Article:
“Be the leader of your company,” he says. “Be the one to make strong positive decisions. Be the one people want to follow; not because you’re demanding, but because they want to follow you. If you have people who come in late, who don’t want to be there, look at yourself first: What are you doing? You’d be surprised that some of the problems are not the people around you; it’s you.”
Marconi says he owes much of his business philosophy to management training from Elite Worldwide and Bob Cooper. Having joined in the late ’90s, he says Cooper helped form the code of ethics he runs his business by today. In fact, it helped so much that Marconi now works with Elite as a business coach and has his own group of shop owners that he helps train to run more efficient and profitable businesses.
Marconi also attributes his success to industry and community involvement, serving on several boards and belonging to various community groups in his area, including the TechNet Council, the Car Care Professional Network and the Putnam County Business Alliance.
“I’m also part of the local dealer association for the Westchester-Putnam area, and I serve as an advisory board member for the local trade high school,” he says. “You want to be a focal point in your community. People get to know you; it’s a key factor.”
Also critical to success today is a shop website that not only grabs the attention of would-be customers, but also gives them a snapshot of the services provided, industry certifications and pricing. Marconi says he works hard at search engine optimization to ensure his shop comes up first in web searches.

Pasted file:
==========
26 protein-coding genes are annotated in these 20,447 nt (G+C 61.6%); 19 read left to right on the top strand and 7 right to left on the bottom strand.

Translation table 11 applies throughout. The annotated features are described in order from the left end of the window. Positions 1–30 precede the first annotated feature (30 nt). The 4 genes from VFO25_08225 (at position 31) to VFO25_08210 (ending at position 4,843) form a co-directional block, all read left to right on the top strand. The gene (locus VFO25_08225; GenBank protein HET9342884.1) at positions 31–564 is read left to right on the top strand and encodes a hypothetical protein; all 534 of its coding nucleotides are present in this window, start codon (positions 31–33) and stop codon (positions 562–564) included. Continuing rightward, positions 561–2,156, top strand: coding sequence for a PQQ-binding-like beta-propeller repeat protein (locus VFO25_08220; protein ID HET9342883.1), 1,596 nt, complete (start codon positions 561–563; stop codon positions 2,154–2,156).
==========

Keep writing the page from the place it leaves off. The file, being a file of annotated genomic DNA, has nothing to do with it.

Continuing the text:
“People today live in a different world,” he explains. “They know they can go online and look at your website, services that you perform, years in business, location, etc.
“A nice presence on the Web means a lot, particularly to the younger generation,” he continues. “No one goes to the Yellow Pages anymore; they just Google “auto repair in Putnam County.”
To that end, he also started www.AutoShopOwner.com a few years ago as an online business forum for automotive shop owners.
“The forum discusses business issues,” he says, “and we have a blog and various downloads to help shop owners. I started the site because I felt that shop owners could benefit from sharing and exchanging ideas and opinions. We have great posts, tips and discussions pertaining to the automotive repair and service business.”
It’s that kind of forward thinking, keeping up with trends both in marketing and in new technology, that have contributed to the longevity of Osceola Garage. Marconi says planning ahead has served him well, and he coaches other shop owners to do the same.
“A shop owner must be a thinker,” he says. “By that, I mean you need to have vision and know where you want to be in the next year, in five years, in 50 years. You must commit yourself to continuous growth and continuous self-improvement. Never settle for being average. It takes a lot more work to be above average, but the rewards are much greater.
“Don’t be afraid of taking chances and never hesitate with a decision out of fear of failure,” he concludes. “We sometimes learn more with one mistake than by doing a bunch of things right. If things don’t work out, don’t let it discourage you. You have just learned valuable information. Try again and again, and eventually you will succeed.”
Article courtesy of SHOP OWNER magazine.